Coldfrontconf is one to watchFriday, September 5th, 2014 at 12:40 pm
I’ve said it before and I stick by it: conferences stand and fall with the enthusiasm of the organisers. And it is a joy for someone like me who does spend a lot of time at conferences to see a new one be a massive success from the get-go.
Yesterday was the Coldfront conference in Copenhagen, Denmark. A one day conference organised by Kenneth Auchenberg, @Danielovich (and of course a well-chosen team of people). It was very rewarding to work with him to give the closing keynote of the inaugural edition of this event.
The slides of my closing keynotes are available on Slideshare.
And, amazingly enough, the video is out, too:
(Notice the fan behind me giving me that wind-swept look that so fitted my physical state going directly from the plane to the venue)
I am sad that because of other commitments I had to miss the first talks, but here are my main impressions of the event:
- I love the pragmatism of it – one track, good break times, a very simple and straight-forward web site and no push to “download the app of this event”.
- The location – a program cinema – had great seating, working WiFi (with a few hickups but the hotel next door also had available WiFi that worked in the first rows) and very adequate facilities.
- The projector and audio set up was great and the switch from speaker to speaker worked flawlessly.
- All talks were streamed on the web
- Even a last minute speaker cancellation didn’t quite disturb the event (thanks for the reminder Steen H. Rasmussen)
- Instead of keeping people perched up inside, the breaks had coffee available for self-service and the food and branded ice cream was served outside the building in the street. This was also the spot for the beers and cupcakes after the event and the final venue was just down the road.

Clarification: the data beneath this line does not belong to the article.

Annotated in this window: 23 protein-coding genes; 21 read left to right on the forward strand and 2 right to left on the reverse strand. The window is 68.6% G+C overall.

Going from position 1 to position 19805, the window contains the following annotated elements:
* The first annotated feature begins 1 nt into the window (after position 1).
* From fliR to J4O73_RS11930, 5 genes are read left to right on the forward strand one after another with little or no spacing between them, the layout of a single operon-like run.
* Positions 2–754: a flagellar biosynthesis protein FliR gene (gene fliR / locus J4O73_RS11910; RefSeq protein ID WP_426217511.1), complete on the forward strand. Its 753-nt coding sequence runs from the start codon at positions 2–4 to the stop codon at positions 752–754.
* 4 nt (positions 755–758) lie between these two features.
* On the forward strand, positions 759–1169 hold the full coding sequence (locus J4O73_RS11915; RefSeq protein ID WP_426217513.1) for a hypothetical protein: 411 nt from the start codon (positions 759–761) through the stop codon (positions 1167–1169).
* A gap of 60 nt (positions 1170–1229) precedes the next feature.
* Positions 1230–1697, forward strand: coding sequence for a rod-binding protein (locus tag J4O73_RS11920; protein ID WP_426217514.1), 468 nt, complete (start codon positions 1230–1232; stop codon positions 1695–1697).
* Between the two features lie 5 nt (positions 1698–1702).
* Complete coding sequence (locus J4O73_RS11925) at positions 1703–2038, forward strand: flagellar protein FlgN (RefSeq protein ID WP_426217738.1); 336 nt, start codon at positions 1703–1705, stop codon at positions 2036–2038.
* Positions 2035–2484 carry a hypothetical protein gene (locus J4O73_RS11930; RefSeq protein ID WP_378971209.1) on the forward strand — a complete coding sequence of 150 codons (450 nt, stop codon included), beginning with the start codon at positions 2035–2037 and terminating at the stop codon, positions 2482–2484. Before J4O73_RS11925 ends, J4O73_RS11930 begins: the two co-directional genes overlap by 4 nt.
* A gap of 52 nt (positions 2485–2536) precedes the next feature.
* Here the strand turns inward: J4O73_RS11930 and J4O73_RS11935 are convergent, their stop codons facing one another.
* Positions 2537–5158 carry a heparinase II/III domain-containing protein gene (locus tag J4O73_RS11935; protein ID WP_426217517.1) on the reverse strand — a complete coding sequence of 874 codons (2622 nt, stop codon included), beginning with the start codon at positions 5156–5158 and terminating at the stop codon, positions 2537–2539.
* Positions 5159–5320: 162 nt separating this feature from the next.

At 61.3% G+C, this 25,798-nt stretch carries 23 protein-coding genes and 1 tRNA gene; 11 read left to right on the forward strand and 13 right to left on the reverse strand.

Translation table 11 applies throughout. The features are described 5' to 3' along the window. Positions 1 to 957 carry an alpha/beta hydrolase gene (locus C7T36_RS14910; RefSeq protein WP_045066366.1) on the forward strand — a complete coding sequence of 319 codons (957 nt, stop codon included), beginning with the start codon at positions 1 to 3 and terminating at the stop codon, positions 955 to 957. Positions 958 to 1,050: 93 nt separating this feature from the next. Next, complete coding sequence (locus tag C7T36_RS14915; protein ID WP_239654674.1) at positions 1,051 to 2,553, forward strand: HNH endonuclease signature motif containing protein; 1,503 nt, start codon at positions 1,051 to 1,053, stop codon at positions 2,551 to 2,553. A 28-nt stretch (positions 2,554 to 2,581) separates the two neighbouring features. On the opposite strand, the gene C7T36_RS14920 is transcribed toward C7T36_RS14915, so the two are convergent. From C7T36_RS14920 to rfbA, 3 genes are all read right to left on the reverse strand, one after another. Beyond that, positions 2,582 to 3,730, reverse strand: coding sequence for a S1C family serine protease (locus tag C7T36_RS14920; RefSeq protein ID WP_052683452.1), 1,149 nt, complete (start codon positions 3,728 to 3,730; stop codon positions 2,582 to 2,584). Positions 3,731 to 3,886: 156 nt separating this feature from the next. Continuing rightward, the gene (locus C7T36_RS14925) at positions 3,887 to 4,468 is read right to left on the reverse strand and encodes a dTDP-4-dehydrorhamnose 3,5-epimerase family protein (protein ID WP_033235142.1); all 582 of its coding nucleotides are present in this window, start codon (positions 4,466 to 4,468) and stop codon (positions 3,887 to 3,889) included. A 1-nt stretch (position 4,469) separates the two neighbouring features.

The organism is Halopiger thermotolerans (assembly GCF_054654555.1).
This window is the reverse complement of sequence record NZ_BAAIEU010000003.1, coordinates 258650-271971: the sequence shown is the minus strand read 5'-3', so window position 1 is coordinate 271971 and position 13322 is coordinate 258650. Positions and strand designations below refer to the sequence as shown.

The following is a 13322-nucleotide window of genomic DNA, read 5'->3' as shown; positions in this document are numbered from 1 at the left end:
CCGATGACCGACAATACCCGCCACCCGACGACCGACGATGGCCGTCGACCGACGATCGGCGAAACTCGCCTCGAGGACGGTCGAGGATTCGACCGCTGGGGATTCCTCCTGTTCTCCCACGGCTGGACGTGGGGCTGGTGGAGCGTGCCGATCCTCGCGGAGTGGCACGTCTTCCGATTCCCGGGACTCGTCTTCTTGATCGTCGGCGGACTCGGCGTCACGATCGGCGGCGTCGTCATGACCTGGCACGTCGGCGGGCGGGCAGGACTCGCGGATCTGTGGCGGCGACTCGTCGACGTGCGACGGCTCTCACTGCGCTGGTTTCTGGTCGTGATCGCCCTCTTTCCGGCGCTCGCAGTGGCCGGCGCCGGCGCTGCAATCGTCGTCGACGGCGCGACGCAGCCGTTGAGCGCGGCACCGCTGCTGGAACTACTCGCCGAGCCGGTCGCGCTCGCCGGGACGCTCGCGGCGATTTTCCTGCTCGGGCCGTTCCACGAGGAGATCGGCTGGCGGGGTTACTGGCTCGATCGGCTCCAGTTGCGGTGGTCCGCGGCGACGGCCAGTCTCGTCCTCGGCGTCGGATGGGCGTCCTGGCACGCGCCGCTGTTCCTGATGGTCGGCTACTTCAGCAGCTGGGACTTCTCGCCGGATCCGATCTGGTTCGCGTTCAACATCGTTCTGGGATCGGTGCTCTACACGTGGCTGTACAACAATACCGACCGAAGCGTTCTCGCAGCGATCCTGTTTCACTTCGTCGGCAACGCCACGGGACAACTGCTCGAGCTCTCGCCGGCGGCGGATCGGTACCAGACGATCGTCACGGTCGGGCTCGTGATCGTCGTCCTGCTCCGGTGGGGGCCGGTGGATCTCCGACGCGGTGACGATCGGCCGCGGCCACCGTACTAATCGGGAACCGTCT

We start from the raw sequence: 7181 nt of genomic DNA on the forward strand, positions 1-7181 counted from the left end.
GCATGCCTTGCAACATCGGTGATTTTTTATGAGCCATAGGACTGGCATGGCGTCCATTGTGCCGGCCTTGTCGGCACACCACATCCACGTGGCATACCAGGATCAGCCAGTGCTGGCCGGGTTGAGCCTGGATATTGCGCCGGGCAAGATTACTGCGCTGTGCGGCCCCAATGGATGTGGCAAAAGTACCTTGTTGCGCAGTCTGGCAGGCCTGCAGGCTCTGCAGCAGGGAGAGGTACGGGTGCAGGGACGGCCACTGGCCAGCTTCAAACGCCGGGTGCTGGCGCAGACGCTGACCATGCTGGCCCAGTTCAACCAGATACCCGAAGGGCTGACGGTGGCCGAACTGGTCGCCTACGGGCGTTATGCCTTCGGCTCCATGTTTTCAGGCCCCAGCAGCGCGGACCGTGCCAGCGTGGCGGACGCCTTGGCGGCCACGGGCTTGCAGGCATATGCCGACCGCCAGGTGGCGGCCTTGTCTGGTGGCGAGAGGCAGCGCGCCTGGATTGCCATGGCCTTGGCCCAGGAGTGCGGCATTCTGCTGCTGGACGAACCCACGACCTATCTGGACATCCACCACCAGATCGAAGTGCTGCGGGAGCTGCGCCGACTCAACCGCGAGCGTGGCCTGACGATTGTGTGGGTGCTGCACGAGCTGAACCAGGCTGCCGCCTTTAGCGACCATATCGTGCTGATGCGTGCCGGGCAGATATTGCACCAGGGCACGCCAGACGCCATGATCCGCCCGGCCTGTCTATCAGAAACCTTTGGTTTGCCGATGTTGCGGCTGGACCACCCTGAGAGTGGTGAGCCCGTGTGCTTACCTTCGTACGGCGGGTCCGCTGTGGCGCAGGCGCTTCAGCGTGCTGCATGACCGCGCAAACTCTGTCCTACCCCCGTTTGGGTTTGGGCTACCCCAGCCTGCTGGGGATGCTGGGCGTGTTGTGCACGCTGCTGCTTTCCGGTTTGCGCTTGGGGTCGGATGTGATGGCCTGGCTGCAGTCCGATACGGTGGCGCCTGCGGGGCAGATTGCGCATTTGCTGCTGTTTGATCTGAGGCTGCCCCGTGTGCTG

- The after party was in a beer place that has over 40 beers on tab and the open bar lasted well till after midnight. Nobody got blindly drunk or misbehaved – it actually felt more like a beer tasting experience than a drink-up. There was a lot of seating and no loud music to discourage or hinder communication
- All the videos of the talks were already available on the day or the day after. I managed to see myself whilst my head was still hurting from the party (and my lack of sleep) the night before.
- Elisabeth Irgens did a great job doing live sketch notes of each talk and uploading them immediately to Twitter.
- The audience was very well behaved and it was a very inviting and inspiring environment to share information in. Good mix of people with various backgrounds.
- Whilst there was a bit of sponsorship being shown on the big screen and there were sponsor booths in the foyer all of it was very low-key and appeared utterly in context. No sales weasels or booth babes there. The sponsors sent their geeks to talk to geeks.
- I felt very well looked after – the organisers paid my flights and hotel and the communication with the speakers as to where to be when was only a handful of emails. Things just fell in place and there was no hesitance to make sure everybody gets there in time.
- It is very worth while to watch the recordings of the talk. All of them were very high quality. Personally, I was most impressed with Guillermo Rauch“’s How to build the modern, optimistic and reactive user interface, we all want.”
All in all, this was a conference that was as pragmatic and spot-on as Kenneth is when you talk to him. It felt very good and I was very much reminded of the first Fronteers event. This is one to watch, let’s see what happens next.